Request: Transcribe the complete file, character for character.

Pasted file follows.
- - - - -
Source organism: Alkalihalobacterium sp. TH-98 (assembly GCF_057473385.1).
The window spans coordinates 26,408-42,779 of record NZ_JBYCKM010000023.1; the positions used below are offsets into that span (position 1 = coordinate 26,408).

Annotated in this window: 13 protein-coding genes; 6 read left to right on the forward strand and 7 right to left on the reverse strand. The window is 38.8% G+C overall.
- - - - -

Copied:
Source organism: Alkalihalobacterium sp. TH-98 (assembly GCF_057473385.1).
The window spans coordinates 26,408-42,779 of record NZ_JBYCKM010000023.1; the positions used below are offsets into that span (position 1 = coordinate 26,408).

Annotated in this window: 13 protein-coding genes; 6 read left to right on the forward strand and 7 right to left on the reverse strand. The window is 38.8% G+C overall.